photo by Lisa Z Lindahl
California Poppies

You are heading towards California.  You decide you want to go with someone else — company on the trip, share costs, more fun you think, ’cause you’ve gotten this far on your own and find yourself a bit lonely, a bit tired of doing everything yourself.

You find someone compatible.  The other person is on the brink of traveling also.  Aha! you think, road trip partner!  You talk; both of you are discussing all the places there are to see, experience.  You mention that yes, all those places — but your intention is to land, eventually, in California.  The other person nods, and then keeps talking.  You think Aha!  They want to go to California too!  Yay!

And you hook your stars to each other’s proverbial wagons and take off together.photo by Lisa Z Lindahl

You buy a vehicle together.  Work and earn money along the way; share gas and other costs. It is being a grand road trip.  You see all kinds of places, meet lots of people — some of whom become friends you stay in touch with even as you travel on.  Individually and together you both have some great experiences as well as a few scary ones.  Then, too, there are just the miles and miles of daily tarmac spinning by.

You are writing home often, and after awhile find yourself avoiding the topic of California in your emails.  So far the trip hasn’t gotten you much closer to that part of the world and when you have brung it up your companion just sort of grunts and doesn’t really respond.  You are getting worried.  You realize you haven’t really brought it up much at all lately.  And lately the direction the two of you have been traveling in has been more and more away from California.  How can that be?  When did that start?

So you bring it up again.  More directly.  “I thought we agreed we were going to California — the long sight-seeing way, yeah — but heading there nonetheless.  Right?”

“No,” your companion replies.  “I never agreed.  I’ve always been thinking about Alaska; I told you that.  You just were so full of California you didn’t hear me.  But when you stopped mentioning California I thought you’d come around to my way of thinking!  Right?”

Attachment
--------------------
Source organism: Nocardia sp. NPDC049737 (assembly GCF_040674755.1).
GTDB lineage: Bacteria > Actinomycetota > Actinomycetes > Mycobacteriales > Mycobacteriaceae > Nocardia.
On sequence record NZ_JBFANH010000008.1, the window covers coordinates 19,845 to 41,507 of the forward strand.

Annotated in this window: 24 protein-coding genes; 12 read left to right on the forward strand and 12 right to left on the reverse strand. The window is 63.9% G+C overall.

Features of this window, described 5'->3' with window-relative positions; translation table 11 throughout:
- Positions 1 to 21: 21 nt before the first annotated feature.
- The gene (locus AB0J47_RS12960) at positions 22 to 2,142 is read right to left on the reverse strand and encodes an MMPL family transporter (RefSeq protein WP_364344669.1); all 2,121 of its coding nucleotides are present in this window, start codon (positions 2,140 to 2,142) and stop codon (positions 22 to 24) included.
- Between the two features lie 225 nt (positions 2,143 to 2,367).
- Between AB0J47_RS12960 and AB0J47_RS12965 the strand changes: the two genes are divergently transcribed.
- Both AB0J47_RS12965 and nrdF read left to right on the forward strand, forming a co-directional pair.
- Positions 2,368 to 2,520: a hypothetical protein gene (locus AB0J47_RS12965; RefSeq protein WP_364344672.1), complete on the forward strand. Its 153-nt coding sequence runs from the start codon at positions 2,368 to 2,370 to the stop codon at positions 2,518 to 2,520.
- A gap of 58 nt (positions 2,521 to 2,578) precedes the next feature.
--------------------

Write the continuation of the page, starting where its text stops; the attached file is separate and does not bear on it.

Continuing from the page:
Hoo Boy!  What a pickle!  All that time.  All those experiences together.  And all the time you were actually headed in very different directions.  How could you have misunderstood each other so?  But you did.  You did.  Your companion did.  And now what?

Set out on your own.  Again.

There are some set backs.  For one, you have no vehicle, your past cohort took it giving you some cash  for your half (less depreciation) — not enough for you to get back on the road in a motorized (read efficient, safe) fashion.  So you hunker down where you find yourself, take inventories: physical,  fiscal, mental and emotional and start making plans and taking actions to get going again.

Some time goes by as you gather the tools and some further knowledge you need in order to take off again on the road towards your (still) desired destination.  A few times you are offered rides, at least part of the way, by other people.  Some were genuine and well-meaning, but felt wrong.  One felt like a downright bait and switch scam, and you were soooo glad you spotted it ahead of time.  What a detour that might have become!  You chose your own time and way to set out.

But you find you are beginning to get tired of doing everything yourself again.  Plus you’ve noticed it doesn’t feel so good not having a particular person with whom  to share your experiences.  Someone who might have a different view/opinion/knowledge from your own, but would still be on your team.   Wouldn’t that be refreshing!  You start dreaming.  You imagine you’d like to have a partner on this trip, someone who shares your desire to go to California — and beyond!?

photo by Lisa Z Lindahl
California back road

Now, you hope, you’ll be clearer in choosing one — listen better.   Ah, well.  Sometime.   You forge forward.

And you do get yourself to California.  With great pleasure and anticipation you take a deep breath and contemplate your new world.  And as you settle in you consider looking for a partner to play with, work with and to co-create this — your next, California future with.

And you do…

*The above is a parable told by a Mother to her young teen-aged Daughter during their discussions about relationships, futures, etc.   What do you think?  Leave a comment!

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